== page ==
Enhancing video game characters with emotion, mood and personality

Robert Schaap

Recently there have been large improvements regarding video games. The advancements in graphics are especially large. Character expression is not getting the attention it deserves to get. Generating interesting and appropriate facial expressions for video game characters is difficult, but it is very important for the overall game-play experience.Adding moods, personality and emotion to video game characters allows people to connect with the characters they are playing with. It allows the players to identify with characters and create a bond with them. On the other hand, a character with negative personality traits can cause the player to dislike the character and distance himself from the character. This allows the players to become more easily immersed into the game.

Most game developers rely heavily on scripting to create the experience they envision. With the expanding scope of current games it becomes more difficult to rely on scripting solely. Game worlds are becoming larger and more complicated. A lot of interaction takes place not just between the players and the game world but also among players and among elements of the game world. Even when we only consider single player games, the game worlds of current games are so vast that it has become very hard to determine when certain events will take place. Even worse, it is often not even possible to anticipate which events will be taking place.

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Imagine the situation where the best friend of the player gets shot and right after that something positive happens, so that the latter event would possibly trigger a script for the player to act happy. This would be very awkward and unrealistic since he just lost a good friend. Of course this could be solved with additional scripting, but this clearly does not scale. The scripts will become complicated and still there will always be situations and sequences of events that the developer did not think about. In order to provide players with a more immersed game experience, it is essential that characters show compelling expressions, in particular, facial expressions. As a comparative method, we selected several intense scenes from classic movies and investigated what would be necessary in order to have a virtual character reenact those scenes inside a video game. We came up with a novel approach that represents the internal state of video game characters by using a PAD-based model which encompasses emotion, mood and personality, and is able to handle the impact on the character of many relevant environment influences. In addition, this internal state representation enables us to easily blend together animations to create lively facial expressions.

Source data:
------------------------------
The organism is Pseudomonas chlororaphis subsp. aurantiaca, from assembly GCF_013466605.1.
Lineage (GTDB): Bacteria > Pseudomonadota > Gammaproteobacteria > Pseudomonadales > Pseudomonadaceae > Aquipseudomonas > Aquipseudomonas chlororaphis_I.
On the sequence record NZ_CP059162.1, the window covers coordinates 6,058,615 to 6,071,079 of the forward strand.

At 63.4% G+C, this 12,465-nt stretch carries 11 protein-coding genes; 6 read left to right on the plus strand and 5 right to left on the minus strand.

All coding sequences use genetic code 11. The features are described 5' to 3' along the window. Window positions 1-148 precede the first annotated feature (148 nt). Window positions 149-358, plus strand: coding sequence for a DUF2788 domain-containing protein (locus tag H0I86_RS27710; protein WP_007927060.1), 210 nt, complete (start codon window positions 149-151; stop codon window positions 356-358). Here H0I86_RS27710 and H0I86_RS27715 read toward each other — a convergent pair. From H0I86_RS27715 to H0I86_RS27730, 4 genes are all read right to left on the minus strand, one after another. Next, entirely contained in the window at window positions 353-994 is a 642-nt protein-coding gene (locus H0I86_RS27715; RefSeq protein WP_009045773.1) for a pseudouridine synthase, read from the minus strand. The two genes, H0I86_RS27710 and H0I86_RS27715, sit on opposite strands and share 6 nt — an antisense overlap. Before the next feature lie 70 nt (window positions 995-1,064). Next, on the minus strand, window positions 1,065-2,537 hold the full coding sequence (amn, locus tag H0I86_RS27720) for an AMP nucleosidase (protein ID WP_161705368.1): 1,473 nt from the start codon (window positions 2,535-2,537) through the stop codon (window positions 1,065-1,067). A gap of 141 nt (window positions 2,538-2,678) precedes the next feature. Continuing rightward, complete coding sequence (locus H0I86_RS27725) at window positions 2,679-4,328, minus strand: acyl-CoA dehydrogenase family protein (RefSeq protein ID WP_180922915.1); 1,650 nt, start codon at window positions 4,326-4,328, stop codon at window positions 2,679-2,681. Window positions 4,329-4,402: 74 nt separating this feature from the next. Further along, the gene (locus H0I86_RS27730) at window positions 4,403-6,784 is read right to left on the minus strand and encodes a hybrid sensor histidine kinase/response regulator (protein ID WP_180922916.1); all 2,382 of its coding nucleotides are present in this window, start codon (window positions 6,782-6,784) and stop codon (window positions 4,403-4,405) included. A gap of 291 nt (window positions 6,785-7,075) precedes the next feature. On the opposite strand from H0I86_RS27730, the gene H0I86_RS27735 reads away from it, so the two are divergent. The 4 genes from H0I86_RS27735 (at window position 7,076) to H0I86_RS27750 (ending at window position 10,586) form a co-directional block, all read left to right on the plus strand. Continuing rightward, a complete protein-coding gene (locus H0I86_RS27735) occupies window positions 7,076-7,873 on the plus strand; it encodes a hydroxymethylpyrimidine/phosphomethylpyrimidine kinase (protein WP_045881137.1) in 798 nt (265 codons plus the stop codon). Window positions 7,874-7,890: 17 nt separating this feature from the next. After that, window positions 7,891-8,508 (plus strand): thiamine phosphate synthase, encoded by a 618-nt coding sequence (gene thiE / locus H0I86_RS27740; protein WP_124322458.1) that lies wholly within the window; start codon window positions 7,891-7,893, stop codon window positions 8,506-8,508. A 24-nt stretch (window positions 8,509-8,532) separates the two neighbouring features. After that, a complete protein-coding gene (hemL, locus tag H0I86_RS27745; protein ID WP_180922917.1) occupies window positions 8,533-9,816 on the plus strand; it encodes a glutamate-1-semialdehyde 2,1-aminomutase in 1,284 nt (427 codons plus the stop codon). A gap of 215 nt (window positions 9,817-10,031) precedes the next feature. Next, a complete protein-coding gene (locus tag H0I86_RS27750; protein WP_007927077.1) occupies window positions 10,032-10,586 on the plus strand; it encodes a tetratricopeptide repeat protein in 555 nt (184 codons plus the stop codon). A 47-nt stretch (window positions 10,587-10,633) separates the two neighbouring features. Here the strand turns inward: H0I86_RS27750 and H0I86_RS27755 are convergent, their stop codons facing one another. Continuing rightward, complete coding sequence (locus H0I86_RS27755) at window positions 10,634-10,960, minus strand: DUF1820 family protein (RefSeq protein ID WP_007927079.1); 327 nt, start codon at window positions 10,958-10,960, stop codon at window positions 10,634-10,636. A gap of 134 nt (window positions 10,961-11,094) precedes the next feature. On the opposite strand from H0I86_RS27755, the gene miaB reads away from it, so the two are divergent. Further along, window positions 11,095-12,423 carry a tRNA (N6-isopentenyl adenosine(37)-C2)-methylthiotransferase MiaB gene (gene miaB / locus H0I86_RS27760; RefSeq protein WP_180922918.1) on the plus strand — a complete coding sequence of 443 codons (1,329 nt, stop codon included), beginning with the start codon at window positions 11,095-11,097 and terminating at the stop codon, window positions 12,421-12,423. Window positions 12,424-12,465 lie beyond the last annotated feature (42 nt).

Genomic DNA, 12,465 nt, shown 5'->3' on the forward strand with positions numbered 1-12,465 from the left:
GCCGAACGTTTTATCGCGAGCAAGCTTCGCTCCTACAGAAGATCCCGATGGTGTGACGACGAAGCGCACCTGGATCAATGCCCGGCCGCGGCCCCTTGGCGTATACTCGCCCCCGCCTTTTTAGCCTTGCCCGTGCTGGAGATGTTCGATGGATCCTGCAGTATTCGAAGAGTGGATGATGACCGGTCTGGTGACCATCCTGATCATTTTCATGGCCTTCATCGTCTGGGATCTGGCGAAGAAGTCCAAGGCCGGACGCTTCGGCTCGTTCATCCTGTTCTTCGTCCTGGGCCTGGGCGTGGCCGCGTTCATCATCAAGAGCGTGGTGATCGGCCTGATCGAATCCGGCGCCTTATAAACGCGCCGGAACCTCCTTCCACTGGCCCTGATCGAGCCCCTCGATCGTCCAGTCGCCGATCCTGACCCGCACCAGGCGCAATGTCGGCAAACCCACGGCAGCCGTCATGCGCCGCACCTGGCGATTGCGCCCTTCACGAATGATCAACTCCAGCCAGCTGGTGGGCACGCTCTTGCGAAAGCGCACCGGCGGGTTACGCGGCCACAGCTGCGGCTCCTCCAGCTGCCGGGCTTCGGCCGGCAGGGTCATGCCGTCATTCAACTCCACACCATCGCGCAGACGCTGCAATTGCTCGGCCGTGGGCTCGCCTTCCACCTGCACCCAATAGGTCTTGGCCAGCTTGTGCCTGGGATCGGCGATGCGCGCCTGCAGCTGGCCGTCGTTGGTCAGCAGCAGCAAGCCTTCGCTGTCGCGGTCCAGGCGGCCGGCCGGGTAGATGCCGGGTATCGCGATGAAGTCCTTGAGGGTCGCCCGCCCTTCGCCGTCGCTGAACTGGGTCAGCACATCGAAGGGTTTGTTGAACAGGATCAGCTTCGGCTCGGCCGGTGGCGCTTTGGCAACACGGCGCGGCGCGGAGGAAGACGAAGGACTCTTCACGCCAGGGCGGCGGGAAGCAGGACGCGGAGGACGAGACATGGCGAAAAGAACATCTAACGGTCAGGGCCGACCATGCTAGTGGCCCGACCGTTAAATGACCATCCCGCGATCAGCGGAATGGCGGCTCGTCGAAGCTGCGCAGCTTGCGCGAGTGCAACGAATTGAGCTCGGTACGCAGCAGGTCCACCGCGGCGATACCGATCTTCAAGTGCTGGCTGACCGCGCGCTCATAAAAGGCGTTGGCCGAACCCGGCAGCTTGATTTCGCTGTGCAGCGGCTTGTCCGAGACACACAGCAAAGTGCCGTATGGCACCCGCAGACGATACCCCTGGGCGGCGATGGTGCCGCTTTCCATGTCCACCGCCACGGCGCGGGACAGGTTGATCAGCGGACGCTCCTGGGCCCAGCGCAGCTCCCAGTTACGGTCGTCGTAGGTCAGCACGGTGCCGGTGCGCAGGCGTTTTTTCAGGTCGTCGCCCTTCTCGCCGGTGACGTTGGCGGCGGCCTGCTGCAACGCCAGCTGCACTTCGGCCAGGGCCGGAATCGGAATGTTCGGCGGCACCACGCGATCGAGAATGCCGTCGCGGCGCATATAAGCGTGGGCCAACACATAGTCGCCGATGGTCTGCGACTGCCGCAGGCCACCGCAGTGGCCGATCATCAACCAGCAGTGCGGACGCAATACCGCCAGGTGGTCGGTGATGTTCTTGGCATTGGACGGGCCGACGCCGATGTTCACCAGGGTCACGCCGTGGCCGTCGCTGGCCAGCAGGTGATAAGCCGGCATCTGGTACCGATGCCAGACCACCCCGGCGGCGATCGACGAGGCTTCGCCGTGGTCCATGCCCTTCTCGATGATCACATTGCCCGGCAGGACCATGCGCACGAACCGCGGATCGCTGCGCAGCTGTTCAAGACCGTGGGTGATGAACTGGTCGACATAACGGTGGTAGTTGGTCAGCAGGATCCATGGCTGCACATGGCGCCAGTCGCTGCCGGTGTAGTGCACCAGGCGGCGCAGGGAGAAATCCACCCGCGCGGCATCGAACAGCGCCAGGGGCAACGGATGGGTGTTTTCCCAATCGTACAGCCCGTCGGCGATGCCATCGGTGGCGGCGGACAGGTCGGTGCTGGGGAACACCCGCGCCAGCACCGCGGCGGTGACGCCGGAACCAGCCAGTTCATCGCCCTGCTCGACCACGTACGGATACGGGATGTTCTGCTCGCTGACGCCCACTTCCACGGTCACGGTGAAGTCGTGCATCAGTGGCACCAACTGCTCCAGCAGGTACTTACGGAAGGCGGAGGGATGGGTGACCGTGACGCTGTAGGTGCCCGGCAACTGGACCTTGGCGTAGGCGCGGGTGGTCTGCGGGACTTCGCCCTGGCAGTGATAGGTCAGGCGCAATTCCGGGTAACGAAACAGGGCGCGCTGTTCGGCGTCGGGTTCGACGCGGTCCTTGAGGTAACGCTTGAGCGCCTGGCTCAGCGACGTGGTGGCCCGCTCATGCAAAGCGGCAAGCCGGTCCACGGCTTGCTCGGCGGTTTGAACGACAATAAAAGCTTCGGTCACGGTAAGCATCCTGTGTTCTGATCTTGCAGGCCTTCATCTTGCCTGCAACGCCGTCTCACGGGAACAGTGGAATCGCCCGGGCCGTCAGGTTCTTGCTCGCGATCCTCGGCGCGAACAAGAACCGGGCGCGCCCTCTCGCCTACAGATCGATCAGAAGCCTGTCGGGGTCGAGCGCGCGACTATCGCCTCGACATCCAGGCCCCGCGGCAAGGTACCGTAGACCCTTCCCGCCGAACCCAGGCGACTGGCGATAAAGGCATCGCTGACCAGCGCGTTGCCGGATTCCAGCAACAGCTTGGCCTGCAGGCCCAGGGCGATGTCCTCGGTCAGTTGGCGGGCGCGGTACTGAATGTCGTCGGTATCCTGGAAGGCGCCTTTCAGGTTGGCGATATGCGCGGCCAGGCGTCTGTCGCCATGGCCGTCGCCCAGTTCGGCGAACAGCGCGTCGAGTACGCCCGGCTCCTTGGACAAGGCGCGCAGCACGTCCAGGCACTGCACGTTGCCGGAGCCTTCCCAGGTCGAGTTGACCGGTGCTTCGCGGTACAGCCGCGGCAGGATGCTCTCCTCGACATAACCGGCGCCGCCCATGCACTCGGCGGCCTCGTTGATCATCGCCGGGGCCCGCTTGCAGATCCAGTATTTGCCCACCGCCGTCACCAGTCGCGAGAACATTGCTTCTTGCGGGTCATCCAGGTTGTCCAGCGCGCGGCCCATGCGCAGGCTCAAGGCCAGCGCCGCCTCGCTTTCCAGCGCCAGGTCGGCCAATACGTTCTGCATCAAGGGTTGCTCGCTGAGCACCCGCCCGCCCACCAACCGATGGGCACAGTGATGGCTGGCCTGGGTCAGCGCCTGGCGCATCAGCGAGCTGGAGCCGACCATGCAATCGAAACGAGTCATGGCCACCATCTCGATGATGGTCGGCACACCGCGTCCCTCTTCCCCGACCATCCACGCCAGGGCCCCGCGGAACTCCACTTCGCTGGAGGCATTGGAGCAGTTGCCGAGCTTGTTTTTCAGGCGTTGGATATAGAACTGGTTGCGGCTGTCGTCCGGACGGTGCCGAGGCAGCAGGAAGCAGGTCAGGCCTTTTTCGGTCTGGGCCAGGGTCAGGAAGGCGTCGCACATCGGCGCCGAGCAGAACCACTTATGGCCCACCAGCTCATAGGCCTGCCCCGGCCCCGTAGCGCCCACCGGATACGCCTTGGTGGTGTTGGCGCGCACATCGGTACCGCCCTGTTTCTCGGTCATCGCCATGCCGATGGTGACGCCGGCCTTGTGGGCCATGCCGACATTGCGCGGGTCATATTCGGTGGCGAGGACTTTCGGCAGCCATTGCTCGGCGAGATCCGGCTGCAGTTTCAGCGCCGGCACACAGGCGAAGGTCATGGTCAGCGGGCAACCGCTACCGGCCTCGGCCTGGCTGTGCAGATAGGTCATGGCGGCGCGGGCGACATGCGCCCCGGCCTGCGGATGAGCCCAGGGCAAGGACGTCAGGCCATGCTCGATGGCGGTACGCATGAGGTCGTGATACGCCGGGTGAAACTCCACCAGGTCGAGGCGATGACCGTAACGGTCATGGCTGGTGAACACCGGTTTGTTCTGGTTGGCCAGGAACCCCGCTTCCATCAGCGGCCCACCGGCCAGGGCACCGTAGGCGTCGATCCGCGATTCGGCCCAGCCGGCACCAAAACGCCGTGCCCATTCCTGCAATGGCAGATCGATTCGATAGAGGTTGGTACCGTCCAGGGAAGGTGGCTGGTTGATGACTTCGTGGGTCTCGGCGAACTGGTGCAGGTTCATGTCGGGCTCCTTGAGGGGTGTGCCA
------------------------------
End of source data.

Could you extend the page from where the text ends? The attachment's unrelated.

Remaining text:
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For evaluation purposes we have created a questionnaire that evaluates separate aspects of our model. We have evaluated the influence of noise, mood, personality and environment. The way we evaluate these influences is by showing movies of the same scene to the participants. In this movie the screen is split in two parts as can be seen in the figure below. For the two parts we alter certain parameters that correspond to these technique we want to evaluate. These movies are shown to the participants, after which they are asked to answer some questions about them.

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We conclude that the approach is quite successful in noticeably improving the consistency of the mood of the characters based on their personality, thus making their behavior more plausible, convincing and interesting. Therefore, we believe the outcome of this research gives a moderate but clear step towards the ultimate goal of creating video game characters who are more realistic on an emotional level.

 

Publications:

  • Schaap R and Bidarra R (2008) Towards emotional characters in computer games. In: Entertainment Computing – ICEC 2008 , Stevens SM and Saldamarco SJ (Eds.), LNCS 5309, Springer, ISBN 978-3-540-89221-2, pp. 167-172 (special issue: Proceedings of the International Conference on Entertainment Computing, 25-27 September, Pittsburgh, PA)